Opening with the introduction heard round the world by Fats Gonder, the shouts and hollering within the first moments seem to far exceed the 1,500 venue cap up on 125th in Harlem. While Brown himself doesn’t make an appearance until the second track, “Opening Fanfare” is the lining of the fuse-lit blasting cap for the TNT that becomes laid down.
When Brown’s vocals become the main instrument, the crowd cheers are almost welcoming to a king of show business, and the backing vocals coming The Famous Flames are almost angelic on Earth. Whether Bobby Byrd or Bobby Bennett, Lloyd Stallworth also makes up the backing vocals, and for the 12 other instrumentalists that Brown recruits, this band is on a conquest of sound.
Fascinating for the time and for the progression even as half a century later. The stereo recording splits the delivery of vocalists and is able to add depth to the overall experience of the show. Slower and timely manners like “Try Me” are staples of the record, but when Brown fills the atmosphere with more expedient ventures like “Think,” there is nothing standing in his way.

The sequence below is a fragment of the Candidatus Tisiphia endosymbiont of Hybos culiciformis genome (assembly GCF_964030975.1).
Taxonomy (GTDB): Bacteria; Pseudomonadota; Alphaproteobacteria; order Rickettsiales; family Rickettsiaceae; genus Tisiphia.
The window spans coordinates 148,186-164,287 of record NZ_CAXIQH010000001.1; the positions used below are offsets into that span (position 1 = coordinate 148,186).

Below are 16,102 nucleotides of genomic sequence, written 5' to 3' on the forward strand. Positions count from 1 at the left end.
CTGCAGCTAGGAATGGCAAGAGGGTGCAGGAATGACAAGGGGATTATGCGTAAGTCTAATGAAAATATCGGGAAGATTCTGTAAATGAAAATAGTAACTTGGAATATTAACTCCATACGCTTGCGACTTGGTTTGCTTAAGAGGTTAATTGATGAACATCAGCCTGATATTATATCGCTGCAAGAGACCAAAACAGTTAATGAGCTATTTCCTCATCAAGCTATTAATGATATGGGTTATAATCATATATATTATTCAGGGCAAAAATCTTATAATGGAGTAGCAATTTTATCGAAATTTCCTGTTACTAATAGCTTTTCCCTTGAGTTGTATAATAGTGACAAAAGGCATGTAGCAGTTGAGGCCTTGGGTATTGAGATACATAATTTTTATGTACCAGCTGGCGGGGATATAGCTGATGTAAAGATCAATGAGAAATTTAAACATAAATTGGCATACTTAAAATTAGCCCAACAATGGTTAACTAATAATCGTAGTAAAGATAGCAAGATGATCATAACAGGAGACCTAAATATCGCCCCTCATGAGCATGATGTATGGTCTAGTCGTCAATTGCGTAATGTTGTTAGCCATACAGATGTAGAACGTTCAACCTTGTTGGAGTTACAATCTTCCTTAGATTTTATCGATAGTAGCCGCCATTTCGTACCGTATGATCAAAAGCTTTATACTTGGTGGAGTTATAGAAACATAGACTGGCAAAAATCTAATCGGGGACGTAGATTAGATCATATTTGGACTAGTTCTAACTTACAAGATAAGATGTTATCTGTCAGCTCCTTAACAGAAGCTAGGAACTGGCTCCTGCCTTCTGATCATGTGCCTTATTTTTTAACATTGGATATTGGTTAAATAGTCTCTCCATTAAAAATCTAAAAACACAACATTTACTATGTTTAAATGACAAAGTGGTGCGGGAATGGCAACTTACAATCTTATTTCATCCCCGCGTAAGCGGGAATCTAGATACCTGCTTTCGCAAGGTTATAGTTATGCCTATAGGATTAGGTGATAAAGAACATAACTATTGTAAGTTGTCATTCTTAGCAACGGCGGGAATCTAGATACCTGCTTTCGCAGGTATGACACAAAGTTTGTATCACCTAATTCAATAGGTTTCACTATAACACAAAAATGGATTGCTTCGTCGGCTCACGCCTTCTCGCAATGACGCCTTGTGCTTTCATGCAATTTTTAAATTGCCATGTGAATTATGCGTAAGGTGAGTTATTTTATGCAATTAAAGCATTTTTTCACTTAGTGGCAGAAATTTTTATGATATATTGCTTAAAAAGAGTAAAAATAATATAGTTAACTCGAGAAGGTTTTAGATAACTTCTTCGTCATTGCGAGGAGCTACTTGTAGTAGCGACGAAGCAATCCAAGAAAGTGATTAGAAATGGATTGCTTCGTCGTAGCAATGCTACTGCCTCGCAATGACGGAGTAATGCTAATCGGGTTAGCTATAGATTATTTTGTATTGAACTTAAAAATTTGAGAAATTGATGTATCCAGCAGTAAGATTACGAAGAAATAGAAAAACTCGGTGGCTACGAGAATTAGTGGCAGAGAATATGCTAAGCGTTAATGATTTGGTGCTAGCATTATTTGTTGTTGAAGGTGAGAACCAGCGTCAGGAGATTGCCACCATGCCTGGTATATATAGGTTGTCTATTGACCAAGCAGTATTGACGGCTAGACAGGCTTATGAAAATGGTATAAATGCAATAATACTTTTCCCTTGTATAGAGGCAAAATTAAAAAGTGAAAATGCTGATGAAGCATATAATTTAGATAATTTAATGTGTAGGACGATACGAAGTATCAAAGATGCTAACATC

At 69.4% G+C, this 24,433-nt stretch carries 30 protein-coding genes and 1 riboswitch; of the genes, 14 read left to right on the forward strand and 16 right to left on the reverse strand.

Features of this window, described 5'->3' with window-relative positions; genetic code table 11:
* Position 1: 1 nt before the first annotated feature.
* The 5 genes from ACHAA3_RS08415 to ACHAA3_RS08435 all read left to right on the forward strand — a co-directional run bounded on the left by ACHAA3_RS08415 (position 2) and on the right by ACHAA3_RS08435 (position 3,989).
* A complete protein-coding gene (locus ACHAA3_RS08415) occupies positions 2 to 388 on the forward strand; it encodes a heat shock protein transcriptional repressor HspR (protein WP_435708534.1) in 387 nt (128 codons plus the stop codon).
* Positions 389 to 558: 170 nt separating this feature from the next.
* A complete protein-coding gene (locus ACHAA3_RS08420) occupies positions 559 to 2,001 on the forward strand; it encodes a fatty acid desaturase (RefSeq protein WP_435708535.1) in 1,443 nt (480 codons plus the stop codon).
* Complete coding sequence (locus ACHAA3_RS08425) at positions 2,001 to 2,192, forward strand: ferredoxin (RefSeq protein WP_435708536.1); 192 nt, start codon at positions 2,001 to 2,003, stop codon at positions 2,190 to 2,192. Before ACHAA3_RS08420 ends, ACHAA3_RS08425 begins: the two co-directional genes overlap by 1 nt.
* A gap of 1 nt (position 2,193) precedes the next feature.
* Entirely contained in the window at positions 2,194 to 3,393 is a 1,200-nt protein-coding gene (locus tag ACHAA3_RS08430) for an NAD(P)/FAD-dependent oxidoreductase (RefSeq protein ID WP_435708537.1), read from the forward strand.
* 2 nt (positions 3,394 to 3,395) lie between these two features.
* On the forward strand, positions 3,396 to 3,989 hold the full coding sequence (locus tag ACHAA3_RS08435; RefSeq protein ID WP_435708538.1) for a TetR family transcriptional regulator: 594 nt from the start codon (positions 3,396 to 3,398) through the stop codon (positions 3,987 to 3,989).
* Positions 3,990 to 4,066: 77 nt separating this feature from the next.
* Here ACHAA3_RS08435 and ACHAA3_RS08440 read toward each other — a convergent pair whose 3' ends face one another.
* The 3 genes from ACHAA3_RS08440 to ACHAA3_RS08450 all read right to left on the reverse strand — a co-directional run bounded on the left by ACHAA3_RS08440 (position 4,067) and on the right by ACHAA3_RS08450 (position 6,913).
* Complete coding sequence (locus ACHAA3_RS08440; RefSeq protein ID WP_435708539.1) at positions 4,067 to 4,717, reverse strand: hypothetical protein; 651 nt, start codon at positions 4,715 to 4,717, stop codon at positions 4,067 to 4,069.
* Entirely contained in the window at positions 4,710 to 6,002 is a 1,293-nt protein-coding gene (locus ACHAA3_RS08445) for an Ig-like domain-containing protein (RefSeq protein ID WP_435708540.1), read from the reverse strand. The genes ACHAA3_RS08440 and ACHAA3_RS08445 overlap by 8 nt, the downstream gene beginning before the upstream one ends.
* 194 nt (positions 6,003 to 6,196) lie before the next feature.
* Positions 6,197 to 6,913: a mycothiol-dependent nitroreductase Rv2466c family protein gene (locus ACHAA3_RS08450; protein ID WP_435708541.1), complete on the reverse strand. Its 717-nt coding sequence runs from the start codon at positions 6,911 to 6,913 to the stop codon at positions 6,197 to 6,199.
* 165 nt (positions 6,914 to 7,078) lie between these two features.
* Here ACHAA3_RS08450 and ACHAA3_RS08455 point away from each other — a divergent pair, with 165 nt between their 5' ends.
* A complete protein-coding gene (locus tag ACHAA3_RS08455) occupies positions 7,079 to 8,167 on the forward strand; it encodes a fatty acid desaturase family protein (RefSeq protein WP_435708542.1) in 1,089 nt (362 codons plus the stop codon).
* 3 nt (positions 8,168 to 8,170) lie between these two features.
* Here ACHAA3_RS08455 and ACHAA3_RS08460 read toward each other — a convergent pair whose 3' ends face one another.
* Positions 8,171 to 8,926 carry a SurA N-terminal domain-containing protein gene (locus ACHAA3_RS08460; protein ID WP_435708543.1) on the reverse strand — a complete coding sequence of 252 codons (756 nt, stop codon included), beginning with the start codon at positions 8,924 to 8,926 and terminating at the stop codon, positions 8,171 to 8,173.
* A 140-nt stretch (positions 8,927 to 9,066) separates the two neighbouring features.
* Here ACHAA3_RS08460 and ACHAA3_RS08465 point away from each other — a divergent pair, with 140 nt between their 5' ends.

An early precursor to jazz fusion, James Brown Live At The Apollo, 1962, seems to transpose genre through each track and in a manner of 10 minutes Brown & The Famous Flames touch the smooth as velvet and the heraldry as lions. The production here is showering in moments like “Lost Someone” where the impressive and lively percussion from Clayton Fillyau or the subtle organ from Lucas Gonder add diversity to the performance.
As Brown charms with his lyrical display, “I’ll love you tomorrow like I love you today. I’m so weak, don’t take my heart away. Come on, come on, gee whiz I love you.” He continues on after a women shrieks but never breaks his concentration, he illustrates, “And don’t go to strangers, come on home to me. Come on home to me.”
With the acoustics of the recording from The Apollo, the crowd screams are almost like an additional instrument from Brown that can pursue this twisted sensibility of a real musical sensation. Even his growls and grunts which could be animalistic, are so approachable and delightful to the ears.
But when the final moments spring onto Brown, he goes not quietly but more as if this is the last song he will ever perform. The blistering punches of “Night Train” are god-level and from a show tune standard, live amongst the chiseled marble statues for sound. All board onto the B line straight from Central Park up to 125th Street where Brown has a permanent residency.